Measurement Results from World IPv6 Launch

As announced on RIPE Labs we monitored the behaviour of a number of networks that participated in the World IPv6 Launch on 6 June 2012. For that, we looked at the full list of participating organisations as shown on the ISOC website and chose 50 websites from that list. We looked at 'interesting' sites and at geographic distribution. We also tried to find a good mix of networks that had IPv6 switched on already and those that didn't have IPv6 deployed at the time they registered on the ISOC web site. more»

IPv6 : Rumours Are More Accurate Than Predictions

As rumours tend to be more accurate than predictions, the last /8's are hanging already on this years Christmas tree and one should hurry to get hold of a small little RIR block to put on next year's tree. I will miss the decade of heated and passionate debates between Tony Hain and Geoff Huston on when the exhaustion would actually happen. Estimates ranged all the way from 2008 to 2020 with Tony predicting early demise of IPv4 addresses while Geoff initially thought exhaustion would come later. As time passed the interval converged and here we are. more»

Internet Continues to Grow at Astonishing Pace (Perspectives from RIPE NCC Membership Stats)

We are at the height of vacation season here in the Netherlands, and the RIPE NCC headquarters in Amsterdam are quieter than usual. The downtime has given me a chance to reflect on how the recent economic downturn has affected our membership growth. The good news is that it hasn't. more»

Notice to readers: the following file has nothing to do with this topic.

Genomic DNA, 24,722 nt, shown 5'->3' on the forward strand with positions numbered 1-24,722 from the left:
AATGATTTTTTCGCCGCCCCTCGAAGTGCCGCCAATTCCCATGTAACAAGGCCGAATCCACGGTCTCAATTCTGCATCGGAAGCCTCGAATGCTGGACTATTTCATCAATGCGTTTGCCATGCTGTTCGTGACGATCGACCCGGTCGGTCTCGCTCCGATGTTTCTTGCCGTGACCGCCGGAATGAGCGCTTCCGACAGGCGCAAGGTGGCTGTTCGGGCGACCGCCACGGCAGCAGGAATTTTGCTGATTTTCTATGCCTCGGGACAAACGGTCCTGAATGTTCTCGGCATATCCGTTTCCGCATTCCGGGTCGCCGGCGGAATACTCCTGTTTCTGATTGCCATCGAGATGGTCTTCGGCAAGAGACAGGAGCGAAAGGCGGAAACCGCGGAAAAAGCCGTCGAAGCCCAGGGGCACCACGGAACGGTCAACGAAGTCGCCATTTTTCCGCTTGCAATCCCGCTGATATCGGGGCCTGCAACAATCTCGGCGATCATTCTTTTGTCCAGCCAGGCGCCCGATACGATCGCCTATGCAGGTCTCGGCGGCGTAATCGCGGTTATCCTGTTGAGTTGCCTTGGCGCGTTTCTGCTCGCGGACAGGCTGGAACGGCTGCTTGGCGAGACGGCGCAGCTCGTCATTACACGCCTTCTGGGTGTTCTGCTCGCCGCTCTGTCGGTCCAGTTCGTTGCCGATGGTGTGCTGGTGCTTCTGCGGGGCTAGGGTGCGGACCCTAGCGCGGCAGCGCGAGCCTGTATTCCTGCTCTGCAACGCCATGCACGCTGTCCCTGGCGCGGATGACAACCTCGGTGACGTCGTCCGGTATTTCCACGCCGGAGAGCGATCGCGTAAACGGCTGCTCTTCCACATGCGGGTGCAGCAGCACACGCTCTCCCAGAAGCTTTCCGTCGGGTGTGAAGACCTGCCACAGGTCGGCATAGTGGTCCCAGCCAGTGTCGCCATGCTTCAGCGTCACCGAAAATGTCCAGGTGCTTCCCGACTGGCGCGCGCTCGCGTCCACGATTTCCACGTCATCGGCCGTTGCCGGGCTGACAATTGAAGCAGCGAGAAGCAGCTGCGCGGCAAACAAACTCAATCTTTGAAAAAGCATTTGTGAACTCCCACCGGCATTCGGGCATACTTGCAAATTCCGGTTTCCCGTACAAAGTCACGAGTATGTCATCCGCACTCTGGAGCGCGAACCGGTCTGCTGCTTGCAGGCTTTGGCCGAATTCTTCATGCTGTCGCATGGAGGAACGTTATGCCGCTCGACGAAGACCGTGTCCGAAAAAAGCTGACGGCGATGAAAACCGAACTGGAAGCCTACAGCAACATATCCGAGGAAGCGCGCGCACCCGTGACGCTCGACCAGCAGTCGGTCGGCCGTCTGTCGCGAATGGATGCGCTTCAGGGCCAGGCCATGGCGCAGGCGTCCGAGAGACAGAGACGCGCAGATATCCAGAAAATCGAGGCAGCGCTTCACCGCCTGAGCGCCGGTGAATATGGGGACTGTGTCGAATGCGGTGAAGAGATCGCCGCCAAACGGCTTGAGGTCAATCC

The IETF's *Other* Diversity Challenge

The Internet Engineering Task Force (IETF) is the standards body for the Internet. It is the organization that publishes and maintains the standards describing the Internet Protocol (IP -- versions 4 and 6), and all directly related and supporting protocols, such as TCP, UDP, DNS (and DNSSEC), BGP, DHCP, NDP, the list goes on, and on... But how do they do that? How does the IETF produce documents, and ensure that they are high quality, relevant, and influential? more»

ARIN Launches WHOWAS: Trial Service Providing Historical Information for a Given IP Address

American Registry for Internet Numbers (ARIN) is running a trial service that gives users access to historical IP whois data – that is, it will tell you who was responsible for an IP address or block of IPs. The service is not automated and if you want to access it you will need to submit a request via email with information about not only what you want to know, but why you are interested in accessing the information. more»

What Digital Divide on IP Addresses?

I took an instant dislike to The Digital Divide on IP Addresses post for some reason, well for many reasons actually. First and foremost is that the implication that the "digital divide" is somehow caused by IP address allocation policies. While it is certainly true that there are "digital divides" between developed and developing parts of the world, the historical imbalance in IP addressing is not one of them. The fact is that while we will "run out" of IPv4 addresses at some point in the not too distant future, there are an unimaginably large number of IPv6 addresses available. more»

Business Case for IPv6 - Part 1

When discussing IPv6, it is easy to forget that we are ultimately talking about an enhanced version of an existing network protocol. Sure, it brings about a number of technical advantages. But when viewed in isolation - without a business case - there really are not that many drivers that would place IPv6 on the agenda of the top decision makers looking after budgets. For IPv6 to gain serious momentum, this has to be changed. more»